The end of the year is obviously a good time to assess one’s tax situation. Of course, many individuals often take it to the limit by waiting until the very last minute to implement tax-smart strategies—especially when it comes to making gifts to relatives and charities (besides, what better time to give than the holidays). Well folks, it’s now almost the last minute and the holidays have arrived. So here are some gift-giving ideas to consider:
Give Appreciated Securities to Relatives in the 10% and 15% Tax Brackets
For 2008, the federal income tax rate will be 0% for long-term capital gains that fall within the boundaries of the 10% and 15% federal income tax brackets. Great! This long-awaited development is about to become reality. So if you have children, grandchildren, or other relatives who will be in the bottom two brackets, giving them some appreciated stock or mutual fund shares before year-end could be a very tax-smart move.
Under the federal gift tax exclusion privilege, you can give away assets worth up to $12,000 during 2007 to an individual gift recipient without any adverse gift or estate tax consequences. In other words, such gifts won’t reduce your $1 million federal gift tax exemption nor will they reduce tyour $2 million federal estate tax exemption. A married couple can jointly give away up to $24,000 during 2007 without any adverse tax consequences.
If you are feeling especially generous, another $12,000 (or $24,000 if married) worth of appreciated securities could be given away in the first few days of 2008 without any adverse gift or estate tax consequences (the federal gift tax exclusion will remain at the $12,000 figure for 2008).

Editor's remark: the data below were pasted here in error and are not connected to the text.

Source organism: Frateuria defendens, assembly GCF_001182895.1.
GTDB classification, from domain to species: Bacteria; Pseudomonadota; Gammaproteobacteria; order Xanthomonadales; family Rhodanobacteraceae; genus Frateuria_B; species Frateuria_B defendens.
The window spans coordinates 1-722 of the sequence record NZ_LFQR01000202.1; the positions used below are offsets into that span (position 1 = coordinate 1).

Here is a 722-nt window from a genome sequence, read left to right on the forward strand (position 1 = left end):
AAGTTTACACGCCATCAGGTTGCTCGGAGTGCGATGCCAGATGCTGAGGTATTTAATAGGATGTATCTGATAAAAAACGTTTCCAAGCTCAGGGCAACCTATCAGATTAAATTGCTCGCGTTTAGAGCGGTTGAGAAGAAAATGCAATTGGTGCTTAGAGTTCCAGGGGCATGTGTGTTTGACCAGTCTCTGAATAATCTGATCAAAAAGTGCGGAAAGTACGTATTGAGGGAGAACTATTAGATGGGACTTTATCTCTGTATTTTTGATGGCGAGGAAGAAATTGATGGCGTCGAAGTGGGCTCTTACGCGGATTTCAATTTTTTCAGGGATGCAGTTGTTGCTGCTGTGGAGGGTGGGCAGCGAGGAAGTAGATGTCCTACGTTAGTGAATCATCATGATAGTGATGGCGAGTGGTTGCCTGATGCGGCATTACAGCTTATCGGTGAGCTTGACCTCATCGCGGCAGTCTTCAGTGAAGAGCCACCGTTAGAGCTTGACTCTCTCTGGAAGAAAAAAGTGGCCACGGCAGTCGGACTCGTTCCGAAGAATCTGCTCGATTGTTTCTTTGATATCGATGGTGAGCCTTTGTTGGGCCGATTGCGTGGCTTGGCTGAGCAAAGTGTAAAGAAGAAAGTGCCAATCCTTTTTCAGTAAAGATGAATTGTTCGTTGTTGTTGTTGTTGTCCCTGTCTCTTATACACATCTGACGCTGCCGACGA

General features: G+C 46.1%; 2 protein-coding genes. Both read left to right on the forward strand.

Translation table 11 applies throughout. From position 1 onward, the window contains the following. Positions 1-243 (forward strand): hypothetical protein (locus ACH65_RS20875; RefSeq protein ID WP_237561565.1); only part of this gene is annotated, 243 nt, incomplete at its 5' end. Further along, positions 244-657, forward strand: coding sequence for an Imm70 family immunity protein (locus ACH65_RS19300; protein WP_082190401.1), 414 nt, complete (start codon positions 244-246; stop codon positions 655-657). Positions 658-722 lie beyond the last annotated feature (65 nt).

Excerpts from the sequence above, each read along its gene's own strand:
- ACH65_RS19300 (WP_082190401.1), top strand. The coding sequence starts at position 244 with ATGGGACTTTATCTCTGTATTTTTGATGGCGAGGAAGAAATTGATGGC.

Even better, you can use this strategy to make gifts of appreciated LTCG property to adult children who can then sell the property and enjoy a 0% tax rate despite the fact they are doing quite well in the world.
Example 1: Fred, your adult child, is married with two kids of his own. If Fred files jointly and claims the standard deduction, he and his spouse can have a combined AGI of up to $90,000 in 2008 (including any taxable LTCGs from selling appreciated securities received as gifts from your client) and still be within the 15% federal income tax bracket ($90,000 of AGI translates into taxable income of $65,100, which is the top of the 15% bracket for 2008 joint filers). So, the LTCG tax rate is 0%. Better yet, if Fred wants to keep the securities, he can sell them and then immediately repurchase them so that his basis is now the stock’s FMV. (The wash sale rules do not apply to gains.)
A single adult child with no children who claims the standard deduction can have AGI of up to $41,500 in 2008, and still be within the 15% bracket ($41,500 of AGI translates into taxable income of $32,550 which is the top of the 15% bracket for 2008 single filers). As you can see, there will often be plenty of room to take advantage of the 0% tax rate on 2008 long-term gains from selling appreciated securities received by gift.
As a bonus, giving away appreciated securities will reduce the giver’s taxable estate while also allowing him to avoid any income taxes on the appreciation.
Warning: Unfortunately, much stricter Kiddie Tax rules will kick in for 2008, and they may impede the aforementioned appreciated securities gifting strategy for gift recipients who will be: (1) under age 19 at the end of 2008 or (2) under age 23 at the end of 2008 and a student for that year [IRC Sec. 1(g)].
Make Year-end Gifts Directly Paying Tuition Costs (or Medical Bills)
For those who would like to make year-end gifts that exceed the $12,000 annual gift tax exclusion, one option is to cover some or all of the intended gift recipient’s tuition costs (not room and board or other costs) by making direct payments directly to the educational institution. Such direct tuition payments won’t reduce the giver’s $1 million federal gift tax exemption nor will they reduce the giver’s $2 million federal estate tax exemption. Note that this break is available for K-12 private school tuition costs, as well as college tuition.